Q & A with Dr. John Frederick Payne, MD Reproductive Endocrinologist & PREG Partner Regarding Carrier Screening
What is Expanded Carrier Screening (ECS)?
Carrier screening can help you prepare and plan for a pregnancy. The reason we do it is to determine if someone is at risk to pass a serious inherited health condition onto a child.
How is the testing done and why?
Typically it’s through a blood draw but it could also be a saliva test. The first reason we offer ECS testing is that inherited conditions are common. Individually an inherited condition is rare, but collectively the conditions included in a carrier screen might affect one in 300 pregnancies. The second reason for ECS is that the person’s family history doesn’t tell the whole story. While family history can tell us a lot about their health and the health of their potential baby, many carriers of inherited conditions simply don’t know they are a carrier because no one in their family history may have ever been born with that disease because they never reproduced with someone else who was also a carrier of the same disease.
The third reason for ECS is that inherited conditions don’t discriminate, meaning that anyone in any ethnic or racial group could have a baby with an inherited condition, and conditions that historically only affected a certain race are now more common in any race or ethnicity due to our reproductive patterns as a society.
Medical societies recognize the advantages of offering a screening of the same set of diseases to all patients regardless of their ancestry. Historically, diseases like Sickle Cell might only be in African Americans or Tay Sachs only in a Jewish patient. However, any ethnicity or race could potentially be at risk for any disease so it is now recommended to screen for everything in everybody, in order not to miss a carrier of disease by making assumptions about racial or ethnic history in regard to carrying a disease.
Explain the DNA footprint in terms of single or multiple carrier risk.
We know babies get half their genes from the mother in the egg and half from the father in the sperm. The genes pass along family characteristics that we all know such as eye/hair color, height, and things like a risk for heart disease. But genes can also pass on inherited conditions and it’s normal for people to be a carrier of an inherited condition. A person is a carrier or heterozygous when you have a normal gene from one parent and the gene from the other parent has an irregularity or mutation. Fortunately, most of the inherited diseases are autosomal recessive (like cystic fibrosis and sickle cell), which means that an affected individual received two copies of the gene that has the mutation ( irregularity), one abnormal copy of the gene from each parent. If individuals are carriers of a disease (i.e. trait) with one normal copy and one abnormal copy of the gene, they usually don’t have any symptoms.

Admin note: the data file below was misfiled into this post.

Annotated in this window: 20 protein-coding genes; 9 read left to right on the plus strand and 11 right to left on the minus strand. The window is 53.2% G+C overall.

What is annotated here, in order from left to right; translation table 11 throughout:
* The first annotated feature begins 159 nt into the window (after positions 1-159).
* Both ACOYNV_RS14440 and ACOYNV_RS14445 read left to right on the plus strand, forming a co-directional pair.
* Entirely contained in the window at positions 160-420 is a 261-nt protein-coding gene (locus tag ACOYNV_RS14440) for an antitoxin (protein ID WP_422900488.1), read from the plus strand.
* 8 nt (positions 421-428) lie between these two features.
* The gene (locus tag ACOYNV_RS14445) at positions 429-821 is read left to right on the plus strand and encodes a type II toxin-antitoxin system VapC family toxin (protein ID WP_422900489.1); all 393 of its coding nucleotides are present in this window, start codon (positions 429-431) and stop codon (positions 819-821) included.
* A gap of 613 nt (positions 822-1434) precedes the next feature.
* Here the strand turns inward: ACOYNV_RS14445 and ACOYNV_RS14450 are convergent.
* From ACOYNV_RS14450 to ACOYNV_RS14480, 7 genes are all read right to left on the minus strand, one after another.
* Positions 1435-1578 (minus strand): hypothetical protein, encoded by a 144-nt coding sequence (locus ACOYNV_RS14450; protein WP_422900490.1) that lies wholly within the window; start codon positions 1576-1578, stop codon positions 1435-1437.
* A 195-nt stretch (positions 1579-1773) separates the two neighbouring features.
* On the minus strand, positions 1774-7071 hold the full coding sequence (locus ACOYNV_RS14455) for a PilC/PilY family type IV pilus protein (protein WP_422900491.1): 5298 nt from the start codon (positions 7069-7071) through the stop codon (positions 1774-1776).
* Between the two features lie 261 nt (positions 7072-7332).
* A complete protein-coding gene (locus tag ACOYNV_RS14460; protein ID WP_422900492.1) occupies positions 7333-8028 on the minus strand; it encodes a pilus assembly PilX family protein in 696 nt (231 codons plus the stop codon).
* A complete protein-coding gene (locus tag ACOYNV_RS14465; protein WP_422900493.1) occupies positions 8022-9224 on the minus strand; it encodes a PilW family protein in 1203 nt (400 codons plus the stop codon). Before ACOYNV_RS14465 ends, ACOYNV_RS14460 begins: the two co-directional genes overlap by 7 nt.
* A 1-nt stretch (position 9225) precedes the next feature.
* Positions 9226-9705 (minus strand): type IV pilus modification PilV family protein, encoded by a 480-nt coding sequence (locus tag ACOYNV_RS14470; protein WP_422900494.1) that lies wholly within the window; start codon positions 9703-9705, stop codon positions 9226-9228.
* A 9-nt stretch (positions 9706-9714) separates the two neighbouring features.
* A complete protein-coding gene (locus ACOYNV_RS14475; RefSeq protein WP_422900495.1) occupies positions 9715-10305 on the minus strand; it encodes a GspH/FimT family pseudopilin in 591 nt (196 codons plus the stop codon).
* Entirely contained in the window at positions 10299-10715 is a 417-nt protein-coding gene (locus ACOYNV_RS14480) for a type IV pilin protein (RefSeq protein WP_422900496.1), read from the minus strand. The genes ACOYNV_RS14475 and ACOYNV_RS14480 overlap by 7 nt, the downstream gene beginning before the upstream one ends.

Can you expound further on this in terms of the testing and analysis?
We are screening to see if someone is a carrier of a genetic condition and if they are what type of condition is it? There is an autosomal recessive inheritance which is where a child inherits a gene with a disease-causing variant from both parents. The other is X-linked inheritance which means that if the male inherits the X chromosome with a disease-causing variant from the mother, then the male would have the disease because a male-only has one X and one Y chromosome. Sperm can have either an X or a Y chromosome. Eggs only have an X chromosome. In the case of X-linked inheritance, the Y chromosome comes from the sperm and the X’s come from the egg. In this case, if an affected X comes from the female then the male baby would have that disease.
Expanded carrier screens (ECS) examine for an autosomal recessive inheritance/X-linked inheritance, but typically are NOT screening for dominant diseases, which fortunately are much less common, with several examples being Huntington’s Disease and Neurofibromatosis. These diseases usually have a strong family history of those diseases because if there is one copy that gets inherited that person actually is affected by the disease. Since there is a long family history, members in the family realize the need to screen for those diseases.
If you are the carrier what is the chance the child will have the disease?
If the testing results reveal an autosomal recessive disease then there is a one in four (25%) chance that the embryo or the baby would inherit both abnormal genes and would have the disease (be affected). There is also a 25% chance that the child inherits both normal genes and is neither affected nor a carrier. 50% of the time the child is a carrier (inherited one abnormal copy from one parent and one normal copy from the other parent) and would NOT be affected by the disease. If someone is an autosomal recessive carrier, they should consider having their future reproductive partner(s) screened to see if they are also a carrier for the same disease. If they both are found to be carriers, then 25% of the time that the disease would be present in their child or embryos and 75% of the child or embryos would be unaffected ( either a carrier 50% or no carrier 25%).
What are some reasons to screen for these serious conditions?